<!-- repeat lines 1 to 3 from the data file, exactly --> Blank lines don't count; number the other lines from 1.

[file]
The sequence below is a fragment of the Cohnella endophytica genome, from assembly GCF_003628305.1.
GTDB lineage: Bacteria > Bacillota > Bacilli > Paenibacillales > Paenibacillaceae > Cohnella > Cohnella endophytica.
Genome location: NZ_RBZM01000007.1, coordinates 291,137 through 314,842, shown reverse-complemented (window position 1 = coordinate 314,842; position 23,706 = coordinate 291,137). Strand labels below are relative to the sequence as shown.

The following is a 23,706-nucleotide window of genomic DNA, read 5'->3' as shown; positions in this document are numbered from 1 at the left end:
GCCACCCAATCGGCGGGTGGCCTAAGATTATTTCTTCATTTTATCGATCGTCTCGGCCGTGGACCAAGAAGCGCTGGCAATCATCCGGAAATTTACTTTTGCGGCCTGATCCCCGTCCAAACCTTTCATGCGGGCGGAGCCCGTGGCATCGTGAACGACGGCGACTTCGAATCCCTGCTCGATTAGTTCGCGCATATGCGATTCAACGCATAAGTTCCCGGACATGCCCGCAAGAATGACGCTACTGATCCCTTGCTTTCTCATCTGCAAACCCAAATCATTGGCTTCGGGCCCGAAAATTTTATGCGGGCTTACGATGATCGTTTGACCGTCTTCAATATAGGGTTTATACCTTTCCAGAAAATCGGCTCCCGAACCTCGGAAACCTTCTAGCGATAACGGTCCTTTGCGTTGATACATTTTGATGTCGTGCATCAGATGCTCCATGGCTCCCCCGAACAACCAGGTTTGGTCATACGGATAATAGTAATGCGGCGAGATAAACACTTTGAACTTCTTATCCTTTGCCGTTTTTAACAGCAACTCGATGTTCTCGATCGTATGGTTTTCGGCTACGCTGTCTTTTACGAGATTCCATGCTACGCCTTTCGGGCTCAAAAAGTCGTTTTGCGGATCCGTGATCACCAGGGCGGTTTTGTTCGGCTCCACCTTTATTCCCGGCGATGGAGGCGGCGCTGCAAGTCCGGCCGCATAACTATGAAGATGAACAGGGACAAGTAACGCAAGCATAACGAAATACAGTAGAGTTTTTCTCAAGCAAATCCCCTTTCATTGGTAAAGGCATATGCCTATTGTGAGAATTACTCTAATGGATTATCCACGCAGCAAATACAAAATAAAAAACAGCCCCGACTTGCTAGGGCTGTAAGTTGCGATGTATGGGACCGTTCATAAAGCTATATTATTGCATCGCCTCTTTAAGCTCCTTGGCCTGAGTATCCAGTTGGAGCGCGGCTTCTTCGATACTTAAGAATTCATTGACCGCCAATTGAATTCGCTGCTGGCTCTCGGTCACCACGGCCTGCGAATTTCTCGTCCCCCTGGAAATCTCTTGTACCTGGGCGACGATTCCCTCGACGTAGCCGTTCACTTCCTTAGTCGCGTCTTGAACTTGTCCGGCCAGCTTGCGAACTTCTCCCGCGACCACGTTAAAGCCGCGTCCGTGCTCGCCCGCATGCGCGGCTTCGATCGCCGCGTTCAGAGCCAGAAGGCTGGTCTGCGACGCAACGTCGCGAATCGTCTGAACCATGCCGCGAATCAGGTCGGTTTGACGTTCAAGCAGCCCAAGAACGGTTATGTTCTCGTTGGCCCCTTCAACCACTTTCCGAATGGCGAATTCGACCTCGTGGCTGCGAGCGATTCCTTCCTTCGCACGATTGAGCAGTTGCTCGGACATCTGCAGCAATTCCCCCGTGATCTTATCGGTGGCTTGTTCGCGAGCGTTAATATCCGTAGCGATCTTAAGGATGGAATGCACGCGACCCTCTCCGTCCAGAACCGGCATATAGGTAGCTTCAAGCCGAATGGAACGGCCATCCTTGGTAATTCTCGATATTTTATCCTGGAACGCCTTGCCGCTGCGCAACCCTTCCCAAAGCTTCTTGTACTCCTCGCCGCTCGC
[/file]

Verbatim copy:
The sequence below is a fragment of the Cohnella endophytica genome, from assembly GCF_003628305.1.
GTDB lineage: Bacteria > Bacillota > Bacilli > Paenibacillales > Paenibacillaceae > Cohnella > Cohnella endophytica.
Genome location: NZ_RBZM01000007.1, coordinates 291,137 through 314,842, shown reverse-complemented (window position 1 = coordinate 314,842; position 23,706 = coordinate 291,137). Strand labels below are relative to the sequence as shown.